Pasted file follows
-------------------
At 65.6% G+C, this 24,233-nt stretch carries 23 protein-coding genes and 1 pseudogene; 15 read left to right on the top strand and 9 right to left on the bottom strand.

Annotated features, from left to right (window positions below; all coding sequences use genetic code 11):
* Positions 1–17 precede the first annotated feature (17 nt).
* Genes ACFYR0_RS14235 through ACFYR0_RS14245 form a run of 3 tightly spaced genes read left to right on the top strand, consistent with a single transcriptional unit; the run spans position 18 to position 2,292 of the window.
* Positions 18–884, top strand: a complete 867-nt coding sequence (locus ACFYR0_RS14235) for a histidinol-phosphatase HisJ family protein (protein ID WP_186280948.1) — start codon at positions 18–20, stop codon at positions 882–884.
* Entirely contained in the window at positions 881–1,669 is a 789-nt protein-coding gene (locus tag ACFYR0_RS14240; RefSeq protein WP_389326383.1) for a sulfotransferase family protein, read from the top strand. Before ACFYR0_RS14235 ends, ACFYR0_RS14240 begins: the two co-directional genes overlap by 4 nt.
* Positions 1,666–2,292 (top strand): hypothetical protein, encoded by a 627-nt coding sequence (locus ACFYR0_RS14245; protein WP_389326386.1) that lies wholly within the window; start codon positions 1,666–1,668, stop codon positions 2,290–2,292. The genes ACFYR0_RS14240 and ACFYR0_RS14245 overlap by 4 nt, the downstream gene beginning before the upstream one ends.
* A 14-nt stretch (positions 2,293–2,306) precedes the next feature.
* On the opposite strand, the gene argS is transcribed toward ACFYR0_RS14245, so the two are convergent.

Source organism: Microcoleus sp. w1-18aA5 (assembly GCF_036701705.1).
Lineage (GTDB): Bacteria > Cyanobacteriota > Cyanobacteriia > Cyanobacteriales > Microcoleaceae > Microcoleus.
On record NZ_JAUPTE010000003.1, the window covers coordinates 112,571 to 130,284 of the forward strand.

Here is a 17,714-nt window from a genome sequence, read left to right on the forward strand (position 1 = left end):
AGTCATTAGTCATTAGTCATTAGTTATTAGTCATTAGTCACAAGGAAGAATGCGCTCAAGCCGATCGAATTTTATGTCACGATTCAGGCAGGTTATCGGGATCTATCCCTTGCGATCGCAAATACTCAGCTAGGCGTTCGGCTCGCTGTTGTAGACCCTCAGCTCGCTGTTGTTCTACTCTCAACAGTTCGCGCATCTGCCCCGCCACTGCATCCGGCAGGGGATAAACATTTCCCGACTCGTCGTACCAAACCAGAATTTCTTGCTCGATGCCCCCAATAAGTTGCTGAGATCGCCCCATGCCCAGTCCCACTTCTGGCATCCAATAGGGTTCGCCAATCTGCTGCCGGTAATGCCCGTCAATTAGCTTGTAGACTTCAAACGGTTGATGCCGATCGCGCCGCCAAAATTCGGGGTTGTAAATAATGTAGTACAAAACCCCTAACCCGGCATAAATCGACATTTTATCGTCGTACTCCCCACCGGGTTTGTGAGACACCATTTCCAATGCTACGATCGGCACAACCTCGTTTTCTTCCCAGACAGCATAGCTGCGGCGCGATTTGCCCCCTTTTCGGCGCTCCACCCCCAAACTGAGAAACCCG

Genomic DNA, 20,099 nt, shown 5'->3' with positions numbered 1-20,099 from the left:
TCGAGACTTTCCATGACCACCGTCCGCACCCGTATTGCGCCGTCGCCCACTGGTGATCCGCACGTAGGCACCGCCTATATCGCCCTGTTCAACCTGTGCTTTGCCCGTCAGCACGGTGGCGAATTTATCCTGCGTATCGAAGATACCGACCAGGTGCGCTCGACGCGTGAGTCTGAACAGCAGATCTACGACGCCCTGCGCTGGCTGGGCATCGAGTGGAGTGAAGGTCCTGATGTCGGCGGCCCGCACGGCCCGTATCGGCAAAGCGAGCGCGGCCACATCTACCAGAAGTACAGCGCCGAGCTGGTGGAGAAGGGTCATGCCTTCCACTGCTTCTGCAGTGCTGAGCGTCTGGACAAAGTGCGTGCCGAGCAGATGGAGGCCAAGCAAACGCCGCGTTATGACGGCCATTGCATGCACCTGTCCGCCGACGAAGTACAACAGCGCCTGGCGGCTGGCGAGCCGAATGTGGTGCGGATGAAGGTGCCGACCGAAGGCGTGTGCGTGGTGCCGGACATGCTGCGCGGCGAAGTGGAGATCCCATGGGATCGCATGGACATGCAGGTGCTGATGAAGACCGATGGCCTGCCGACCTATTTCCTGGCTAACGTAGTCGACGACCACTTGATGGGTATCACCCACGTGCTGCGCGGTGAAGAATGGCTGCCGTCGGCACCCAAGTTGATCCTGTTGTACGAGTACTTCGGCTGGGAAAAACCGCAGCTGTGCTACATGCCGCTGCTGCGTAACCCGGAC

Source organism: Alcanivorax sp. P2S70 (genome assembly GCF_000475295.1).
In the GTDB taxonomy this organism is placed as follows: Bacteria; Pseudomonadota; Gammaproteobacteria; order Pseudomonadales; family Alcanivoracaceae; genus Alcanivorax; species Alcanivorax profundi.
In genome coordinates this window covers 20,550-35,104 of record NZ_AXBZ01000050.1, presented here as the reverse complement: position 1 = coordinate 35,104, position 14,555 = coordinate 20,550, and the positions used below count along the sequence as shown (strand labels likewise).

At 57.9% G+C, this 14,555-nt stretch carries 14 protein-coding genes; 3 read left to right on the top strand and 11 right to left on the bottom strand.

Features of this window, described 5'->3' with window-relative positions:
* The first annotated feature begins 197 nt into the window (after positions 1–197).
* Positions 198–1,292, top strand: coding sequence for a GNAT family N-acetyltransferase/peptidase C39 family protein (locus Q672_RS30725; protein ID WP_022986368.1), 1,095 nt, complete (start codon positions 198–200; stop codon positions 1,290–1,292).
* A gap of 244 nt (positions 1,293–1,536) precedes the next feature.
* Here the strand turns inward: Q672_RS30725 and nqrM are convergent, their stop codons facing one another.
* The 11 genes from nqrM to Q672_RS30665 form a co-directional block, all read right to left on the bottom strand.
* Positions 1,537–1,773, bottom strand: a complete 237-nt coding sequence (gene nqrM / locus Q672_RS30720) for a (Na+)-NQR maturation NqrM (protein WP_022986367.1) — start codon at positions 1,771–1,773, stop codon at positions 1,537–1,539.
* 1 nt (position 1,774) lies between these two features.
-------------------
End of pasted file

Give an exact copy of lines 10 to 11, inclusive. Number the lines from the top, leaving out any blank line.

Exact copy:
Source organism: Microcoleus sp. w1-18aA5 (assembly GCF_036701705.1).
Lineage (GTDB): Bacteria > Cyanobacteriota > Cyanobacteriia > Cyanobacteriales > Microcoleaceae > Microcoleus.